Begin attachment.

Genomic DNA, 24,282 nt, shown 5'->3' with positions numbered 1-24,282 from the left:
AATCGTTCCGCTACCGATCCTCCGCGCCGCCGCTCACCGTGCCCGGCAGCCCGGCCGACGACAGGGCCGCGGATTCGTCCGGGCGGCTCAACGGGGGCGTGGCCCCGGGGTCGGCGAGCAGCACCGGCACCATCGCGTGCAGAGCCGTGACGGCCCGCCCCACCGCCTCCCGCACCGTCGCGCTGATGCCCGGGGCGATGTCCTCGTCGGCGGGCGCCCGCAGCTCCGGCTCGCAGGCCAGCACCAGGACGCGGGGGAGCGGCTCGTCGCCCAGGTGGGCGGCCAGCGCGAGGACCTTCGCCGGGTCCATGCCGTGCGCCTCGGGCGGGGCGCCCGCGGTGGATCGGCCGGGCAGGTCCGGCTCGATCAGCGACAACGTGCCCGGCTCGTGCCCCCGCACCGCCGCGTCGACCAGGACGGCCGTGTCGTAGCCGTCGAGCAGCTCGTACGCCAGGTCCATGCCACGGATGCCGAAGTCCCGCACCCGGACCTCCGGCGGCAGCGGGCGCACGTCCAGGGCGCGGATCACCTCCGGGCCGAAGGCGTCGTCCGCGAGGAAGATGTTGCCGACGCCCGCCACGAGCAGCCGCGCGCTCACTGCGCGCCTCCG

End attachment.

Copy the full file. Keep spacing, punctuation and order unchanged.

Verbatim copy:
Genomic DNA, 24,282 nt, shown 5'->3' with positions numbered 1-24,282 from the left:
AATCGTTCCGCTACCGATCCTCCGCGCCGCCGCTCACCGTGCCCGGCAGCCCGGCCGACGACAGGGCCGCGGATTCGTCCGGGCGGCTCAACGGGGGCGTGGCCCCGGGGTCGGCGAGCAGCACCGGCACCATCGCGTGCAGAGCCGTGACGGCCCGCCCCACCGCCTCCCGCACCGTCGCGCTGATGCCCGGGGCGATGTCCTCGTCGGCGGGCGCCCGCAGCTCCGGCTCGCAGGCCAGCACCAGGACGCGGGGGAGCGGCTCGTCGCCCAGGTGGGCGGCCAGCGCGAGGACCTTCGCCGGGTCCATGCCGTGCGCCTCGGGCGGGGCGCCCGCGGTGGATCGGCCGGGCAGGTCCGGCTCGATCAGCGACAACGTGCCCGGCTCGTGCCCCCGCACCGCCGCGTCGACCAGGACGGCCGTGTCGTAGCCGTCGAGCAGCTCGTACGCCAGGTCCATGCCACGGATGCCGAAGTCCCGCACCCGGACCTCCGGCGGCAGCGGGCGCACGTCCAGGGCGCGGATCACCTCCGGGCCGAAGGCGTCGTCCGCGAGGAAGATGTTGCCGACGCCCGCCACGAGCAGCCGCGCGCTCACTGCGCGCCTCCG